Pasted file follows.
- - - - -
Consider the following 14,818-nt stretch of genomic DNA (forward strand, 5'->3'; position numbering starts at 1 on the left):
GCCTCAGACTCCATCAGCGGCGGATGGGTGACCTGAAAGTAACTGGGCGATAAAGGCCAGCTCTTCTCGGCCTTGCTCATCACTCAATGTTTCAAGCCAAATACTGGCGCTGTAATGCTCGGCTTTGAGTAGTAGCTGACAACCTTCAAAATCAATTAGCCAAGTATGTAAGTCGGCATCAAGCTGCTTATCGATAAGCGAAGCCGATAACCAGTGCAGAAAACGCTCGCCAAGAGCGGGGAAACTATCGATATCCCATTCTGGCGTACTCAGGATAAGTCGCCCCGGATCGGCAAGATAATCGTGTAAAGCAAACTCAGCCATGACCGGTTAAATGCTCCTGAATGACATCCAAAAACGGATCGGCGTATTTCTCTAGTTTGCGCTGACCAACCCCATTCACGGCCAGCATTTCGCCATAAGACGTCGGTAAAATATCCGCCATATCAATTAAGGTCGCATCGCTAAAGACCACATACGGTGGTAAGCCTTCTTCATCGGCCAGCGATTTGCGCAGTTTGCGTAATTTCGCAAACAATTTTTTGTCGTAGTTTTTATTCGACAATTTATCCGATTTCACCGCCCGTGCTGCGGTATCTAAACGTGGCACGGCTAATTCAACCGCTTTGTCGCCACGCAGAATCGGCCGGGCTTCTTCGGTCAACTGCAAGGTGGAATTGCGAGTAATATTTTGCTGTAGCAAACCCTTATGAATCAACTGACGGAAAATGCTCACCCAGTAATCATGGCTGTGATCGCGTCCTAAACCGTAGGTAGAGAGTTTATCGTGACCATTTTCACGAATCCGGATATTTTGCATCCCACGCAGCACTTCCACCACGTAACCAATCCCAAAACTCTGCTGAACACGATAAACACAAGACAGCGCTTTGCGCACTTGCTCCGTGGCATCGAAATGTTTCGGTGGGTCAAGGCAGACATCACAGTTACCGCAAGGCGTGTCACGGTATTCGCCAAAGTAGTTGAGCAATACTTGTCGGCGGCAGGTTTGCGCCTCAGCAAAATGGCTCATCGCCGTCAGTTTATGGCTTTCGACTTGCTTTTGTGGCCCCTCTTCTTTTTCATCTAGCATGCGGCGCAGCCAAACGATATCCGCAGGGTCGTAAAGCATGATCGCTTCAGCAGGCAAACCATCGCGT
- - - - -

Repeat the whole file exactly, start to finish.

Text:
Consider the following 14,818-nt stretch of genomic DNA (forward strand, 5'->3'; position numbering starts at 1 on the left):
GCCTCAGACTCCATCAGCGGCGGATGGGTGACCTGAAAGTAACTGGGCGATAAAGGCCAGCTCTTCTCGGCCTTGCTCATCACTCAATGTTTCAAGCCAAATACTGGCGCTGTAATGCTCGGCTTTGAGTAGTAGCTGACAACCTTCAAAATCAATTAGCCAAGTATGTAAGTCGGCATCAAGCTGCTTATCGATAAGCGAAGCCGATAACCAGTGCAGAAAACGCTCGCCAAGAGCGGGGAAACTATCGATATCCCATTCTGGCGTACTCAGGATAAGTCGCCCCGGATCGGCAAGATAATCGTGTAAAGCAAACTCAGCCATGACCGGTTAAATGCTCCTGAATGACATCCAAAAACGGATCGGCGTATTTCTCTAGTTTGCGCTGACCAACCCCATTCACGGCCAGCATTTCGCCATAAGACGTCGGTAAAATATCCGCCATATCAATTAAGGTCGCATCGCTAAAGACCACATACGGTGGTAAGCCTTCTTCATCGGCCAGCGATTTGCGCAGTTTGCGTAATTTCGCAAACAATTTTTTGTCGTAGTTTTTATTCGACAATTTATCCGATTTCACCGCCCGTGCTGCGGTATCTAAACGTGGCACGGCTAATTCAACCGCTTTGTCGCCACGCAGAATCGGCCGGGCTTCTTCGGTCAACTGCAAGGTGGAATTGCGAGTAATATTTTGCTGTAGCAAACCCTTATGAATCAACTGACGGAAAATGCTCACCCAGTAATCATGGCTGTGATCGCGTCCTAAACCGTAGGTAGAGAGTTTATCGTGACCATTTTCACGAATCCGGATATTTTGCATCCCACGCAGCACTTCCACCACGTAACCAATCCCAAAACTCTGCTGAACACGATAAACACAAGACAGCGCTTTGCGCACTTGCTCCGTGGCATCGAAATGTTTCGGTGGGTCAAGGCAGACATCACAGTTACCGCAAGGCGTGTCACGGTATTCGCCAAAGTAGTTGAGCAATACTTGTCGGCGGCAGGTTTGCGCCTCAGCAAAATGGCTCATCGCCGTCAGTTTATGGCTTTCGACTTGCTTTTGTGGCCCCTCTTCTTTTTCATCTAGCATGCGGCGCAGCCAAACGATATCCGCAGGGTCGTAAAGCATGATCGCTTCAGCAGGCAAACCATCGCGT